BAKERSFIELD, Calif. (KERO) — Aside from farmworkers, the ongoing drought in California is impacting the state's economy in several ways. 23ABC took an in-depth look at a recent study done by the University of California Merced in February and have a look at those impacts.
The report was done by "using surveys, reviews of hydrological information and remote sensing data gathered from those areas and comparing them to average conditions, as well as to the 2012-2016 drought." It also focused on the areas of the Central Valley, including Sacramento, San Joaquin, and Tulare Lake Basins; the Russian River Basin, and valley regions within Lassen, Modoc, Shasta and Siskiyou Counties.
The report did not solely focus on drought but also took into account changes in water demand brought on by irrigation practices and other processes.
First, some facts to know. California’s agriculture industry is the largest in the country, averaging $50 billion in annual revenue. The state's ag industry also employs more than 400,000 people. Mike remained the top revenue generator at $7 billion, followed by almonds at $5.8 billion and grapes at $5.5 billion.
According to UC Merced's report, the 2021 drought directly cost the industry about $1.1 billion in losses. The Central Valley had the highest share of losses at $755 million, followed by the Russian River Basin at $148 million.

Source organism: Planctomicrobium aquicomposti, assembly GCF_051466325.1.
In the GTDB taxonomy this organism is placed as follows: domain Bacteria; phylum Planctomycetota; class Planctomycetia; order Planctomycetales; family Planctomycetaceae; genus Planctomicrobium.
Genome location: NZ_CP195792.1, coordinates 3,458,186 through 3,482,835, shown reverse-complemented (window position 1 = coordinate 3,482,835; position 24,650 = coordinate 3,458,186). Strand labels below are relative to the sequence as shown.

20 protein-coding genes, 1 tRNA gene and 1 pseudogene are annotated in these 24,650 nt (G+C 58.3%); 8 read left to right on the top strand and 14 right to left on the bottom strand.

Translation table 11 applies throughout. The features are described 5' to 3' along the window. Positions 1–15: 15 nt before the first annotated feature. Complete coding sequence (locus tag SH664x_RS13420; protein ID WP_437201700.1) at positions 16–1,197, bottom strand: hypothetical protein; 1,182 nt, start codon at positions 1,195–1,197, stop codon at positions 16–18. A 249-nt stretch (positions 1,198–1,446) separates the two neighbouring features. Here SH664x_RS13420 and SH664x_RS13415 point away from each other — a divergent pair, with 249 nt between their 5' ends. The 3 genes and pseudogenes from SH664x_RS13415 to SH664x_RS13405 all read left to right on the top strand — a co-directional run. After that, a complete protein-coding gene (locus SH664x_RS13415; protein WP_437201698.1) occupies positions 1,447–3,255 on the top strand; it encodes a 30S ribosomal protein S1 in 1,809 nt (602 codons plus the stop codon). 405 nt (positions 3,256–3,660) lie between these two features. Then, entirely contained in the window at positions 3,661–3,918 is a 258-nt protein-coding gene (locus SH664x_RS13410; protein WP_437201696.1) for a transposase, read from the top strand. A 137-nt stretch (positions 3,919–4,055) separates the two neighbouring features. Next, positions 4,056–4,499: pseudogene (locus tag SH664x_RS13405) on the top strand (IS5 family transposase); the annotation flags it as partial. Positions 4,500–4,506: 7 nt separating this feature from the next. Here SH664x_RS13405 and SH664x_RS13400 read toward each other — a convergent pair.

Also, nearly 8,8 full- and part-time jobs were lost in just this industry. Overall, when factoring in other industries impacted by the drought 14,634 full- and part-time jobs were lost in total.
Over 390,000 acres of land was idled - roughly 385,000 acres in the Central Valley alone - due to drought-related water cutbacks. Crops most affected by this were rice (Sacramento Valley), cotton (San Joaquin Valley) and grain and field crops statewide.
In regards to the state's biggest revenue generator, milk, some of the economic costs of the drought were mitigated by higher prices caused by increased global demand. And in some cases, using alternatives to hay and grains improved milk production.
Similarly, beef cattle prices were also higher in 2021. California herds increased 1% as opposed to nationally where they dropped 2%. According to the report, it was "hard to find evidence that drought-induced declines in pasturage resulted in lower beef cattle inventories, as might have been expected."
Kern and Tulare counties are some of the areas most affected by the drought.
“In comparison with the 2012-2016 drought, conditions were much worse for the Sacramento Valley and the Russian River Basin, yet the statewide impacts have not been as severe as in 2015 — the deepest point in the last drought,” said School of Engineering Professor Josué Medellín-Azuara, lead author of the report. “Should dry conditions persist throughout 2022, a higher tier of adaptation measures may come into play to reduce economic impacts on agriculture and communities that host thousands of households relying on agriculture for a living."
The study did state that there were some limitations in preparing the report, including issues estimating surface water cutbacks, restrictions to groundwater and pumping, yield impact assumptions, and determining other causes of idled lands other than drought.
“This has been a fast-paced drought and it shows how climate change increases the challenges we face in managing water in California,” said researcher and co-author Alvar Escriva-Bou, an engineering and policy expert at the Public Policy Institute of California. “Sadly, we are going to see more and more droughts like this, so we need better tools to anticipate and minimize the socio-economic impacts.”